USA and New Zealand.
Write for WCN
Random Collecting Feature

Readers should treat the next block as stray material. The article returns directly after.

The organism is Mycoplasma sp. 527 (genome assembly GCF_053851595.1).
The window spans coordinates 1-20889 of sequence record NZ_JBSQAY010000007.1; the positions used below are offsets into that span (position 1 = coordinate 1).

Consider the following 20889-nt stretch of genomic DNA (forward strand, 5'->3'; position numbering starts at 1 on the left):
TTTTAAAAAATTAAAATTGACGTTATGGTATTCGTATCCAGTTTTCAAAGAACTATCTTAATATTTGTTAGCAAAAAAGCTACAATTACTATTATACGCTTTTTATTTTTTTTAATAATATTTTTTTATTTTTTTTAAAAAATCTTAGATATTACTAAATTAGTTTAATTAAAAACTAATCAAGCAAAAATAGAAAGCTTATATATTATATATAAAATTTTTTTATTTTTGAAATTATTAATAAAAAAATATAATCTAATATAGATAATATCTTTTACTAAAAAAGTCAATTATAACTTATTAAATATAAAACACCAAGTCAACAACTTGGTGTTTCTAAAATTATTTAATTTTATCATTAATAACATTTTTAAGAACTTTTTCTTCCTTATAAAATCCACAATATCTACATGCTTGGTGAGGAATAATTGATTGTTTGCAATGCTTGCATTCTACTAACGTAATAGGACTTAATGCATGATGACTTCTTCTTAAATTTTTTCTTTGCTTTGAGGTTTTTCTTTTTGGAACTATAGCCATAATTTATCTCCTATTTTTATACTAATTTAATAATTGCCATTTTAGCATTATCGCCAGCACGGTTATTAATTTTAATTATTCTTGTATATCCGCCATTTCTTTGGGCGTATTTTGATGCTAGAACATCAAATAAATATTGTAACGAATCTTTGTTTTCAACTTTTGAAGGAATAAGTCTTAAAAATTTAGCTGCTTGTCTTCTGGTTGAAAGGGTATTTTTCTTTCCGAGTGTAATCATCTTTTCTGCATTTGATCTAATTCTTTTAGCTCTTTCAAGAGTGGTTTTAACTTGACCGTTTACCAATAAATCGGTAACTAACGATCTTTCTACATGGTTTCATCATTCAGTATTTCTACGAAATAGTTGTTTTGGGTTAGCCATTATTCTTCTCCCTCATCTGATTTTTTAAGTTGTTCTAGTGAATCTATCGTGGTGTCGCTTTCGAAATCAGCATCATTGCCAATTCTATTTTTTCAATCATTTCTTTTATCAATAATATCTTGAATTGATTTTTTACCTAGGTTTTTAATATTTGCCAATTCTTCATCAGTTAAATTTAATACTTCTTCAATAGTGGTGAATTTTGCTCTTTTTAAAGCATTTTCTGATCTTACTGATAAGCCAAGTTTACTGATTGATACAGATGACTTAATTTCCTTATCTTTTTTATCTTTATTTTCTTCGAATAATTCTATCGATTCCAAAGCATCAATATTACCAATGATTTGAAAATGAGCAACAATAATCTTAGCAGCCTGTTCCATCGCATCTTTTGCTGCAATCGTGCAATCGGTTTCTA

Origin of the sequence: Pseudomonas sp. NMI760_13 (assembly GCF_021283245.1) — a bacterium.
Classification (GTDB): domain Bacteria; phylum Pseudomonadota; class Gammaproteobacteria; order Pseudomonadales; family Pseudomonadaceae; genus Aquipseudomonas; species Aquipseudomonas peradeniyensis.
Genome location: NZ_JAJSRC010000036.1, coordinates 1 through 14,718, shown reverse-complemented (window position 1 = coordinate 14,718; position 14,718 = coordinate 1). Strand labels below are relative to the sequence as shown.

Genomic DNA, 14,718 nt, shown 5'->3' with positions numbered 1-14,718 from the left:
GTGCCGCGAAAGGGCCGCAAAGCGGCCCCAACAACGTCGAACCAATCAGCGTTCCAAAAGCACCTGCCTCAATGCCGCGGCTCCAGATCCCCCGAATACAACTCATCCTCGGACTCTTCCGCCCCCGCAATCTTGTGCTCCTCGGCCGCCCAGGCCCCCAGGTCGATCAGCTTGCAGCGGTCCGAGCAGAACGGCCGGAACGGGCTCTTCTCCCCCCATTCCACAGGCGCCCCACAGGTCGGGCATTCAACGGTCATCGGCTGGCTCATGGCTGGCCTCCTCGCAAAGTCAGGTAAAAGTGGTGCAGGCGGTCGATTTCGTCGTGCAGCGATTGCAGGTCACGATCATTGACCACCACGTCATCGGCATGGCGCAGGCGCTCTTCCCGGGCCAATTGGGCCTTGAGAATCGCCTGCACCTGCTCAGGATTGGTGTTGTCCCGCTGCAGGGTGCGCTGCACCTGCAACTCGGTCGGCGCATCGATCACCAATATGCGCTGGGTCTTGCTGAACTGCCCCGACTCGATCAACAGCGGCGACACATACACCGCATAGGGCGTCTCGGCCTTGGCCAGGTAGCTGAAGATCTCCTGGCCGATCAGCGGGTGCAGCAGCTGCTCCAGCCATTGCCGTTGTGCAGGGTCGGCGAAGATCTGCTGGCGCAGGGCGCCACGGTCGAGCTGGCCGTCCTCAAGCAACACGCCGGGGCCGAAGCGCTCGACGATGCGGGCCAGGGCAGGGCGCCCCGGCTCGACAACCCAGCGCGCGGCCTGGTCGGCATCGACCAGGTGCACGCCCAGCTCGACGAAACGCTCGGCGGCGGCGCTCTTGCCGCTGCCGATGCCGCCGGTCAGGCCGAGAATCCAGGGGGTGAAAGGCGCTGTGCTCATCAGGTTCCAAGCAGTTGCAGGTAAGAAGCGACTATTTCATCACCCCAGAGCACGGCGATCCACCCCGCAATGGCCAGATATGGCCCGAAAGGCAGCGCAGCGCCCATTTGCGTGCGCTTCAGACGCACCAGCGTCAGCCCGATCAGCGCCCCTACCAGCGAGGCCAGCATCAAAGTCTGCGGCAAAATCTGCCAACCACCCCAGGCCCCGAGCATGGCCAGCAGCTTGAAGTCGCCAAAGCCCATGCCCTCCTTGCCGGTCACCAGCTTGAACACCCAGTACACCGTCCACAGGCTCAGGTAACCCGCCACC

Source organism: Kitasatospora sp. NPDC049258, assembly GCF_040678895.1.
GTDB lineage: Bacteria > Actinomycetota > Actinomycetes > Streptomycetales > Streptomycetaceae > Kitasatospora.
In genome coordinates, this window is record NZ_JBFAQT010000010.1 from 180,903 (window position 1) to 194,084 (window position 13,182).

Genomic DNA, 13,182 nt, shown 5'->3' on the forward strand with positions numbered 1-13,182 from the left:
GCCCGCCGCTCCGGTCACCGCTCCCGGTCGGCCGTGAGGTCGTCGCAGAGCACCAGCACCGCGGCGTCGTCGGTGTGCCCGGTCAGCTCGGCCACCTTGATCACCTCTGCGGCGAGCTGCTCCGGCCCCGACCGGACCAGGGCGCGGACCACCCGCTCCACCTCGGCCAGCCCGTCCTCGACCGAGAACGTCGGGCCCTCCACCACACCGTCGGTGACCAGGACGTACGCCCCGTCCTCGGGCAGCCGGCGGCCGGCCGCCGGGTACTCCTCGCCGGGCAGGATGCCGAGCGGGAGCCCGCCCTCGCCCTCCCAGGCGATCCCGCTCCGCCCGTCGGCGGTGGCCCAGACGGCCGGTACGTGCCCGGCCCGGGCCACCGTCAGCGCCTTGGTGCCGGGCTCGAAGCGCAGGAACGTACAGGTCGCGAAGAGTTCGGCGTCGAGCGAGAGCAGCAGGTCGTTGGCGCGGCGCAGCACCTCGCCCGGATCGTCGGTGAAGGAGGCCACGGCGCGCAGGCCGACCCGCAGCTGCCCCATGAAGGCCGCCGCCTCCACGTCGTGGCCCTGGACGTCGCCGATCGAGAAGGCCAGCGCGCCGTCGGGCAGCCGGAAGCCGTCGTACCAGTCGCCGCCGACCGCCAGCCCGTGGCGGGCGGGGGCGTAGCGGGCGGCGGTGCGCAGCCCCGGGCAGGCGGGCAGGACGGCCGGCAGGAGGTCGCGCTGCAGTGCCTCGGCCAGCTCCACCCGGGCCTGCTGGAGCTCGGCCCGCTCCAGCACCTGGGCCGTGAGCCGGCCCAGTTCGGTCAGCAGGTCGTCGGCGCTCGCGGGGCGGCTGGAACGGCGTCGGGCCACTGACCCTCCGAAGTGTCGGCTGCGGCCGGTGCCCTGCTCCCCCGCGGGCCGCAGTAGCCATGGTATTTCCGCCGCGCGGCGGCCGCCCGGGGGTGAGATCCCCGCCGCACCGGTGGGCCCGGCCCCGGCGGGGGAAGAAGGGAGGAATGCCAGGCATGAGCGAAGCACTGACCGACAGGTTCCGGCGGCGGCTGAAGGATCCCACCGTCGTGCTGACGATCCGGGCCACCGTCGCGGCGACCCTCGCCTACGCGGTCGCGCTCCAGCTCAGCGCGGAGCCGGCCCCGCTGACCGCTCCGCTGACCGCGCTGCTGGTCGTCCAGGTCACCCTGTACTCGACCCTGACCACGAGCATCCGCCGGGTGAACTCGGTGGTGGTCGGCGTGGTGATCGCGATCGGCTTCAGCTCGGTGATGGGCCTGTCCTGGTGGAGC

Most people recognise pieces of Szeiler – even if they don’t know what they are. A contradiction in terms? Maybe, but any visit to an antiques centre or collectables fair will result in the sighting of several of these charming pieces nestling quietly amongst brighter ceramic figures, waiting for their subtle appeal to be noticed. And once you’ve noticed, you’re hooked! Many people must have fallen for one of these attractive sculptures without even reading the backstamp, and only later seen the oval Szeiler logo. A typical Szeiler piece will be a small animal, such as a cat, dog or donkey, modelled in a slightly stylised pose with smooth contours which entice you to touch, and probably it will be decorated in light beige, white, or the palest of blue. Joseph Szeiler was born in Hungary in 1924. Though his original ambition was to become a veterinary surgeon, he was forced to give up his studies at Budapest University because the country was in such turmoil. After fleeing to Austria, he arrived in Britain in 1948, and worked at various potteries in the Midlands, including Wade Heath, where he was employed as a caster. Joseph obviously enjoyed the work because he decided to study ceramics and learn all he could about modelling, until finally he was skilled enough to have his own business. He went to work for an esteemed freelance modeller, C S Lancaster of Burslem, who taught him the various processes involved, including mould making and casting. Joseph also attended evening classes at Burslem School of Art. By 1951 he was in business, working from a small rented room in Hanley, but as he had no kiln he had to carry the heavy boxes of greenware for a mile to the local tile factory which fired the pieces for him. He modelled small creatures, decorating and glazing them himself, and his love of animals is evident in his work. Four years later he had earned enough money to open his own factory at Burslem where he produced not only animals, but also tableware, vases and other small pieces, and employed six people, including two of his fellow countrymen. One of Joseph’s most popular lines was the sad-eyed dog. These melancholy sitting spaniels with ultra-large heads came in a variety of sizes, and are still favourites with today’s collectors, who attempt to get the full range – more difficult than it sounds, as new sizes are still being discovered. It seems that much of the ware hasn’t been fully researched or listed, and though collectors are doing their best by noting everything they find, unknown pieces are still coming to light. Many of the creatures have a ‘cartoon-type’ sweet appearance, such as the spaniels mentioned earlier, and a range of cats (actually referred to as Bighead cats in an early Szeiler catalogue), which came in various colours such as tabby, grey, black or Siamese, and stood two-and-a-half inches tall. A ‘Nightie’ cat was a Bighead standing, wearing a long nightdress, and a Puffy cat was plump and round, and decorated with coloured spots! Another charming model featured a kitten with a drum, demonstrating to perfection Szeiler’s classic beige/ white/blue colouring. Bears included a range of adorable chunky cubs, about four inches tall, sitting upright with their forepaws casually resting on their hindpaws. Another played peek-a-boo by peeping cheekily through his legs. Donkeys must have been in demand, too, judging by the variety produced by the company. Many of them had ultra-long ears, vulnerable to breakage so always check before you buy to make sure they haven’t been repaired. As with the dogs, donkeys can be found in many sizes in both sitting and standing poses. Donkeys pulling carts were also made, once again showing off that attractive colour scheme. The enormous variety of creatures produced by the factory included foxes, zebras, pigs, deer, goats, chimpanzees, kingfishers, penguins and lambs. Giraffes were particularly attractive with caricature type faces and the distinctive beige and blue colouring. Horses, too, were popular and were featured in several poses including grazing, standing, lying and rearing on their hind legs. As well as the sad-eyed character spaniels, numerous realistic models of dogs were made such as corgis, poodles and collies. The catalogue also lists ‘Tubby dog’ and ‘Podgy dog’! A popular piece in the 1960s was a scared mouse inside a brandy glass, with an inquisitive cat attempting to climb inside, and one wonders how many homes still contain those Szeiler-made cat and mice. Some of the animal ranges were fancifully decorated with a floral design, and these could form a super collection on their own. Floral elephants, cows, pigs and, perhaps nicest of all, yawning hippos, would bring a smile to any ceramics display. The Nationality Series was an intriguing range featuring a collection of dogs dressed to resemble various countries. Each little dog was mounted on a base bearing its name written in script, and was modelled with great humour. George was an English bulldog wielding a cricket bat, Ping a Chinese pekinese with a conical straw hat, Gwen a Welsh corgi in traditional tall black hat, Jock a kilted Highland terrier and Pierre, a beretwearing French poodle clutching a baguette. Studio Szeiler also produced an enormous range of tiny white oval vases, edged in gold, each bearing a transfer print. These vases must have been sold in every souvenir shop across the country, judging from the huge amount around today – and they were still being produced in the late 1970s, as they could be obtained commemorating the Queen’s Silver Jubilee. Though lacking the charm of the skilfully moulded animals, they would form an inexpensive collection, and, as with the figures, look best when they are grouped. They measure three inches in height (though some are slightly taller), and would only have held a very tiny posy. The tremendous range of subjects included dogs, cats, owls, butterflies, flowers and birds – it seems that any transfer available was used for these […]